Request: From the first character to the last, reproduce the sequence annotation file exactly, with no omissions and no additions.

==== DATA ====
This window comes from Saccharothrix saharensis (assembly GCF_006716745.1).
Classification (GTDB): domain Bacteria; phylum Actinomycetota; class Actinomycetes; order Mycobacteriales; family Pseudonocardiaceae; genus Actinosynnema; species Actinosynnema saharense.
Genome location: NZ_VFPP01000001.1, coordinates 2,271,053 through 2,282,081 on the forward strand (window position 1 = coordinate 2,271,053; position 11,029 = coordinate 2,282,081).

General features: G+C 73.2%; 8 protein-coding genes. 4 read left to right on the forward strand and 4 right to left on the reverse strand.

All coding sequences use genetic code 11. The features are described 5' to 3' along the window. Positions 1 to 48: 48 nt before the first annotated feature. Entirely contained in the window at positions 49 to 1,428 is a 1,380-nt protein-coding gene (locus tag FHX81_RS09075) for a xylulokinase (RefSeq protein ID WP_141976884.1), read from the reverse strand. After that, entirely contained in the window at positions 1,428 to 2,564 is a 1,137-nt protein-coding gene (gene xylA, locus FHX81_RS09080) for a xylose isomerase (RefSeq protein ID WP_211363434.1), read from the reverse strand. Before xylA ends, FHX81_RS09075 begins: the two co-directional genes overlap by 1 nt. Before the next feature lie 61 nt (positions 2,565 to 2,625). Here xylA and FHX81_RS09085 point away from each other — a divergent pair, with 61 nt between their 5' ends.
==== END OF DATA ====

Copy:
This window comes from Saccharothrix saharensis (assembly GCF_006716745.1).
Classification (GTDB): domain Bacteria; phylum Actinomycetota; class Actinomycetes; order Mycobacteriales; family Pseudonocardiaceae; genus Actinosynnema; species Actinosynnema saharense.
Genome location: NZ_VFPP01000001.1, coordinates 2,271,053 through 2,282,081 on the forward strand (window position 1 = coordinate 2,271,053; position 11,029 = coordinate 2,282,081).

General features: G+C 73.2%; 8 protein-coding genes. 4 read left to right on the forward strand and 4 right to left on the reverse strand.

All coding sequences use genetic code 11. The features are described 5' to 3' along the window. Positions 1 to 48: 48 nt before the first annotated feature. Entirely contained in the window at positions 49 to 1,428 is a 1,380-nt protein-coding gene (locus tag FHX81_RS09075) for a xylulokinase (RefSeq protein ID WP_141976884.1), read from the reverse strand. After that, entirely contained in the window at positions 1,428 to 2,564 is a 1,137-nt protein-coding gene (gene xylA, locus FHX81_RS09080) for a xylose isomerase (RefSeq protein ID WP_211363434.1), read from the reverse strand. Before xylA ends, FHX81_RS09075 begins: the two co-directional genes overlap by 1 nt. Before the next feature lie 61 nt (positions 2,565 to 2,625). Here xylA and FHX81_RS09085 point away from each other — a divergent pair, with 61 nt between their 5' ends.